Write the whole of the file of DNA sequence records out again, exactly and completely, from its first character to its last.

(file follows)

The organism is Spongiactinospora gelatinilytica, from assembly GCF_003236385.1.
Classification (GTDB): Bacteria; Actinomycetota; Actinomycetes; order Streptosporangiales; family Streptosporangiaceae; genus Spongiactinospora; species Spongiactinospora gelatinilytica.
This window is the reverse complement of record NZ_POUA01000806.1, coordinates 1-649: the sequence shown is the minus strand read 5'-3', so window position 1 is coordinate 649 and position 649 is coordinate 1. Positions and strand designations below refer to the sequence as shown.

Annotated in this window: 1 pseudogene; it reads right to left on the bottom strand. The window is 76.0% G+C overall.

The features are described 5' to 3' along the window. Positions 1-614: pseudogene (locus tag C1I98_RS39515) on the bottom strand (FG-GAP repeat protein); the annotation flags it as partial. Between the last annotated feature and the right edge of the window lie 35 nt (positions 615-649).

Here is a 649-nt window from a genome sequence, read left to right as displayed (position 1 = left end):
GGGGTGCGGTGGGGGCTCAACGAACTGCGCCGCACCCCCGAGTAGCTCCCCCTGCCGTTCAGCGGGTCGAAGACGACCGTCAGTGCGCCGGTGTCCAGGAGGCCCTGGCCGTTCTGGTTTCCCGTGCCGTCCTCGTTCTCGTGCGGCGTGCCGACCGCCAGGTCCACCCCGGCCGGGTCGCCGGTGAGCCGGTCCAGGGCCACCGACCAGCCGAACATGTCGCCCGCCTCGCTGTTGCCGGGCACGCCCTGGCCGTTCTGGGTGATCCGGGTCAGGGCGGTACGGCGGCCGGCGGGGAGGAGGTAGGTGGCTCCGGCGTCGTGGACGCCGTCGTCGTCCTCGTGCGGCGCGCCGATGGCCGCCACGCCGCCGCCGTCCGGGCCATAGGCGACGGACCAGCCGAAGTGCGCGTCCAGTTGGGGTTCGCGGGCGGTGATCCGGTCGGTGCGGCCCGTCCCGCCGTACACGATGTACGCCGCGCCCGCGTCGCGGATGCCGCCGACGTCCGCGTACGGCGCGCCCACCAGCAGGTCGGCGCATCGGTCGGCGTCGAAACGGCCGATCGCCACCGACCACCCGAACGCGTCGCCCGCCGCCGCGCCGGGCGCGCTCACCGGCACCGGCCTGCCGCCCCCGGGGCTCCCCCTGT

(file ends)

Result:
The organism is Spongiactinospora gelatinilytica, from assembly GCF_003236385.1.
Classification (GTDB): Bacteria; Actinomycetota; Actinomycetes; order Streptosporangiales; family Streptosporangiaceae; genus Spongiactinospora; species Spongiactinospora gelatinilytica.
This window is the reverse complement of record NZ_POUA01000806.1, coordinates 1-649: the sequence shown is the minus strand read 5'-3', so window position 1 is coordinate 649 and position 649 is coordinate 1. Positions and strand designations below refer to the sequence as shown.

Annotated in this window: 1 pseudogene; it reads right to left on the bottom strand. The window is 76.0% G+C overall.

The features are described 5' to 3' along the window. Positions 1-614: pseudogene (locus tag C1I98_RS39515) on the bottom strand (FG-GAP repeat protein); the annotation flags it as partial. Between the last annotated feature and the right edge of the window lie 35 nt (positions 615-649).

Here is a 649-nt window from a genome sequence, read left to right as displayed (position 1 = left end):
GGGGTGCGGTGGGGGCTCAACGAACTGCGCCGCACCCCCGAGTAGCTCCCCCTGCCGTTCAGCGGGTCGAAGACGACCGTCAGTGCGCCGGTGTCCAGGAGGCCCTGGCCGTTCTGGTTTCCCGTGCCGTCCTCGTTCTCGTGCGGCGTGCCGACCGCCAGGTCCACCCCGGCCGGGTCGCCGGTGAGCCGGTCCAGGGCCACCGACCAGCCGAACATGTCGCCCGCCTCGCTGTTGCCGGGCACGCCCTGGCCGTTCTGGGTGATCCGGGTCAGGGCGGTACGGCGGCCGGCGGGGAGGAGGTAGGTGGCTCCGGCGTCGTGGACGCCGTCGTCGTCCTCGTGCGGCGCGCCGATGGCCGCCACGCCGCCGCCGTCCGGGCCATAGGCGACGGACCAGCCGAAGTGCGCGTCCAGTTGGGGTTCGCGGGCGGTGATCCGGTCGGTGCGGCCCGTCCCGCCGTACACGATGTACGCCGCGCCCGCGTCGCGGATGCCGCCGACGTCCGCGTACGGCGCGCCCACCAGCAGGTCGGCGCATCGGTCGGCGTCGAAACGGCCGATCGCCACCGACCACCCGAACGCGTCGCCCGCCGCCGCGCCGGGCGCGCTCACCGGCACCGGCCTGCCGCCCCCGGGGCTCCCCCTGT